On this eve of the final Sunday before the celebration of the Nativity, the theme of light and darkness is relevant. Soon, an astronomical sign will appear in the sky: the alignment of Jupiter and Saturn. It happens every twenty years; however, these two celestial giants of our solar system will be the closest to each other since the year A.D. 1623, and the closest observably since A.D. 1226. It is called the great conjunction. Another great conjunction of this nature will not occur until March 21, 2080.
The great conjunction will occur on the day of the winter solstice, the darkest day of the year. Sacred Scripture proclaims, “The heavens declare the glory of the Lord; the skies proclaim the work of His hands” (Ps. 19:1). Saint Paul in his letter to the Church of Rome writes: “For since the creation of the world God’s invisible qualities, His eternal power and divine nature, have been clearly seen, being understood from His workmanship, so that men are without excuse” (Rm 1:20). While the pagans believed that the astronomical signs of stars, planets and comets would determine human events and world history, called astrology, Christians know better. Astronomical signs do not determine human actions or world events; nevertheless, for those with eyes to see, God uses nature to reveal His glory and power. There are countless examples of it in Sacred Scripture. This week, for example, in the liturgy we shall hear about the star in the sky that led the Magi to the Christ child.
Some call the great conjunction of Jupiter and Saturn the “Star of Bethlehem” or the “Christmas Star.” Was it the star that the Magi saw as recorded in the Gospel of Matthew? No one knows. Astronomers do know that a great conjunction occurred around 7-6 B.C., and Chinese star watchers observed an unusually bright star in the sky in 4 B.C. Jesus of Nazareth was born sometime between 6 and 4 B.C. (maybe even 1 B.C.).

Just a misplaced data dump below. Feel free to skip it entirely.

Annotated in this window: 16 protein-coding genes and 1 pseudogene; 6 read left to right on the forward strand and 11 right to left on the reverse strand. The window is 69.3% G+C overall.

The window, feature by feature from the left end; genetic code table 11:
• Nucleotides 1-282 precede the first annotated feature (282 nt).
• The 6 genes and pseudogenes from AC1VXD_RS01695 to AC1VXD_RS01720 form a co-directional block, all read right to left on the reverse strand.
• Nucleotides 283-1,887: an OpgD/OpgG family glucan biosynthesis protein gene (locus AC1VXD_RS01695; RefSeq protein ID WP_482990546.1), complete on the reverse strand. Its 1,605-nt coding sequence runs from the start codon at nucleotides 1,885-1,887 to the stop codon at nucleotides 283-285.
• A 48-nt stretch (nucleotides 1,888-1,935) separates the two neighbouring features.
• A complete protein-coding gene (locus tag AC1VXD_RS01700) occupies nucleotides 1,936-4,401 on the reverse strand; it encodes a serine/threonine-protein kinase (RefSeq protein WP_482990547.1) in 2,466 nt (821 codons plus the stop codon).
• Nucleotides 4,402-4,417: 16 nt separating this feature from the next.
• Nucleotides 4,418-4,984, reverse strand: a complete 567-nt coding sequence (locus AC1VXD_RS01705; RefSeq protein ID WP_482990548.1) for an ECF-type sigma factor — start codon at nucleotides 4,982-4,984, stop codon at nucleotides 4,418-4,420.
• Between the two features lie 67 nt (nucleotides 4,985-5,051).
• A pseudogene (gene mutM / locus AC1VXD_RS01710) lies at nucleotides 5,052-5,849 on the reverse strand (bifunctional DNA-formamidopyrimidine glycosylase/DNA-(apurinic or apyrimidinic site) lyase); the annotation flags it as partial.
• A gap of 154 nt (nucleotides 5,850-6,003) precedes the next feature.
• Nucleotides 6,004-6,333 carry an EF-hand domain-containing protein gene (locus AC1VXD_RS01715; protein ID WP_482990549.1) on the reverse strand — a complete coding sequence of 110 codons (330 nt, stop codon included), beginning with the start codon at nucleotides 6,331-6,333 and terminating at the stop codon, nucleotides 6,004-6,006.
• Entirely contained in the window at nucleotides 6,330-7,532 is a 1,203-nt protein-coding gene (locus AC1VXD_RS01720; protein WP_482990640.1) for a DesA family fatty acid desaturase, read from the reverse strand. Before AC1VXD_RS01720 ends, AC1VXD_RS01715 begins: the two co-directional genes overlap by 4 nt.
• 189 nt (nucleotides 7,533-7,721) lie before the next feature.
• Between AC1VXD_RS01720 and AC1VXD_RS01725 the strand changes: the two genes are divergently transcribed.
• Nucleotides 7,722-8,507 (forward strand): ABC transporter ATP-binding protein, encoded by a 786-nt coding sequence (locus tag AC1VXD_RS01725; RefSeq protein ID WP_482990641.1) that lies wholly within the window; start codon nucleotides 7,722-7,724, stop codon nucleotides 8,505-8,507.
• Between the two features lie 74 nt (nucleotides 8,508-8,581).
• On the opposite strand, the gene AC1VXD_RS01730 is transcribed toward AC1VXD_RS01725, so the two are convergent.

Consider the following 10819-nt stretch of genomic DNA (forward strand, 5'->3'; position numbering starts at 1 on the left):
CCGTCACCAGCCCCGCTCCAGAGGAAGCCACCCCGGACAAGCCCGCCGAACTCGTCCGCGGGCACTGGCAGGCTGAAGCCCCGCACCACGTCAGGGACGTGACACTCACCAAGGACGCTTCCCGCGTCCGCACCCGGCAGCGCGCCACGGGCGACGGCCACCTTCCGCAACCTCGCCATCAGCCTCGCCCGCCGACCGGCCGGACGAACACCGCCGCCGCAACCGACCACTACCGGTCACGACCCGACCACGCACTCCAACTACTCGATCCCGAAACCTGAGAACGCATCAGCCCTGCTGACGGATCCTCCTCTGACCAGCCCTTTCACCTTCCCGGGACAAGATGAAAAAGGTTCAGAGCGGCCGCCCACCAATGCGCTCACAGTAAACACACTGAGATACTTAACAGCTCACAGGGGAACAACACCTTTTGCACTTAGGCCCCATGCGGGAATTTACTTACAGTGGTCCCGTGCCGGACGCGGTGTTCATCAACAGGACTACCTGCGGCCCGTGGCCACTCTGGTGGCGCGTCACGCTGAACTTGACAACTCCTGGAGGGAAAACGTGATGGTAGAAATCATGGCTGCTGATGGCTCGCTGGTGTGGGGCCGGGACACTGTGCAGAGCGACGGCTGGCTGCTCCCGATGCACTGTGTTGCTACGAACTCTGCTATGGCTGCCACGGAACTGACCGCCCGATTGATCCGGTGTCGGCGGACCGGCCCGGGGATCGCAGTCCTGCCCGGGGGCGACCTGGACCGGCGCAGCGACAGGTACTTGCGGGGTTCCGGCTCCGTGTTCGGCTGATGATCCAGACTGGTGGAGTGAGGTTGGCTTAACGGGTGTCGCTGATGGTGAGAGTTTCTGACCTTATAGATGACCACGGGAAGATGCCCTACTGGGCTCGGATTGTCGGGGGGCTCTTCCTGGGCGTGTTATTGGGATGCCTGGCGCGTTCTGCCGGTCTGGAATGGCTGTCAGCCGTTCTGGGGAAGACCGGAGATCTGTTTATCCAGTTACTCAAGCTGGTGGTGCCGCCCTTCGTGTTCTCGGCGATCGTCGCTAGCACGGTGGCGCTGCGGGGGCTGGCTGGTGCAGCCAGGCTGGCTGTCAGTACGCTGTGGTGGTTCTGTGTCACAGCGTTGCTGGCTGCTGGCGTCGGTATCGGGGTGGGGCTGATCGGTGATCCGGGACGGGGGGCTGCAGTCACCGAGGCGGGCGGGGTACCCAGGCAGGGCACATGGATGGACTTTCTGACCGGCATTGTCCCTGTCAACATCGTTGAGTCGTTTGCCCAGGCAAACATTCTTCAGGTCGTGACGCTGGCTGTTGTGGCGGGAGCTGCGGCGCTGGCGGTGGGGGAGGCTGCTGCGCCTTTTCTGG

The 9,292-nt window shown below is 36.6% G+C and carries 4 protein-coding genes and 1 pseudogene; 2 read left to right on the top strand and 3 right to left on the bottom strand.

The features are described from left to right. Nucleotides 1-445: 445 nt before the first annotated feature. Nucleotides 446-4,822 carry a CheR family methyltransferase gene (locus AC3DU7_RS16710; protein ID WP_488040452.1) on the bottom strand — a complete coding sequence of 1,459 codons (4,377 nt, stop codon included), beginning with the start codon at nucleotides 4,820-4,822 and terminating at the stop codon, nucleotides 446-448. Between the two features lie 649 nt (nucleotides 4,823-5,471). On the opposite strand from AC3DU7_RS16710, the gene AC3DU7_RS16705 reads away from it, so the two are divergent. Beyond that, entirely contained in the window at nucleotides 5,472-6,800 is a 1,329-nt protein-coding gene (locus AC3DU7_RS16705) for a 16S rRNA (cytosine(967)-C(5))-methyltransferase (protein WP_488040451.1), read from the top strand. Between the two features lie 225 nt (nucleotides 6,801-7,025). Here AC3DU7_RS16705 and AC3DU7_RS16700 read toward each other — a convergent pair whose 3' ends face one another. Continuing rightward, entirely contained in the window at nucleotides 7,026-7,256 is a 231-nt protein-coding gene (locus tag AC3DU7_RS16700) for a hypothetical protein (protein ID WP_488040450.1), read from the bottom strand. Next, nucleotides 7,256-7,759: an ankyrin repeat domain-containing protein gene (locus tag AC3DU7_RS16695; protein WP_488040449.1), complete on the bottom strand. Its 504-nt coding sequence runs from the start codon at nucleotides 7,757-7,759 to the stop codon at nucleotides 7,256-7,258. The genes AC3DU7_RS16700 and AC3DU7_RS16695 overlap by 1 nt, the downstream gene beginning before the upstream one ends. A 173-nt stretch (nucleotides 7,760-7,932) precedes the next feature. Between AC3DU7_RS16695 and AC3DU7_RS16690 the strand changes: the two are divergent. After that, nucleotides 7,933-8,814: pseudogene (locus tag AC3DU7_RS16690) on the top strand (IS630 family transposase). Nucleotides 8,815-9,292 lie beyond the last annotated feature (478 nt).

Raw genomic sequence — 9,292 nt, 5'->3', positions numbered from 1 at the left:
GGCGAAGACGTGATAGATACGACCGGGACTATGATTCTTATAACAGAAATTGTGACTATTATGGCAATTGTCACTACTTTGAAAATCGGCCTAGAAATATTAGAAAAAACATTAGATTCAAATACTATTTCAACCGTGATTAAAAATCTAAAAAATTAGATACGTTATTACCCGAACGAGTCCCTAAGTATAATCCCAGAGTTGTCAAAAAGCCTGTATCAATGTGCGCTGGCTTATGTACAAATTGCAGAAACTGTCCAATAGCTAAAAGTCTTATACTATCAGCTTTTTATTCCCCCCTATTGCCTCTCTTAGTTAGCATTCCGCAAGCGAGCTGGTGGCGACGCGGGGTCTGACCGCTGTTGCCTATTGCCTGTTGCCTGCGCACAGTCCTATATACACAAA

What can one take to heart from all of this? For a person with a lived-faith it matters little whether the star, recorded in Matthew’s Gospel, is the great conjunction, a super nova, a comet or a falling star. For the person with a lived-faith, it matters little whether the God/Man was born on December 25 or sometime in the Spring (although the evidence seems to indicate Christ was born on December 25). Nonetheless, both the celestial bodies and the liturgy proclaim a particular truth. Darkness will never overcome the light. That is the teaching of our Catholic and Apostolic Faith: “The light shines in the darkness and the darkness has not overcome it”(Jn 1:5). On the darkest day of the year, the two largest planets in our solar system will align and provide a great light. During the darkest days of the calendar year, the Church assembles to celebrate the birth of the Christ Child who has brought the greatest light to the world.
In these final days of preparation for the celebration of the Light of the world, pray God to allow His Light to scatter the darkness in your own heart and that of our world exemplified by violence, division, hate and fear at so many levels.
On the very themes of light and darkness, please find a worthwhile reflection from an orthodox monk. While he speaks of the Orthodox Church, his words apply equally to the Catholic Church: https://blogs.ancientfaith.com/morningoffering/2020/12/darkness-and-light-2/.
Hope to see everyone tomorrow on the Sunday before the Nativity of our Lord – Genealogy – Preparation of the Nativity in the flesh of our Lord, God, and Savior Jesus the Christ.
I, a sinner, ask your for your forgiveness and prayer.
In Christ our God ,
Father Marcus Mallick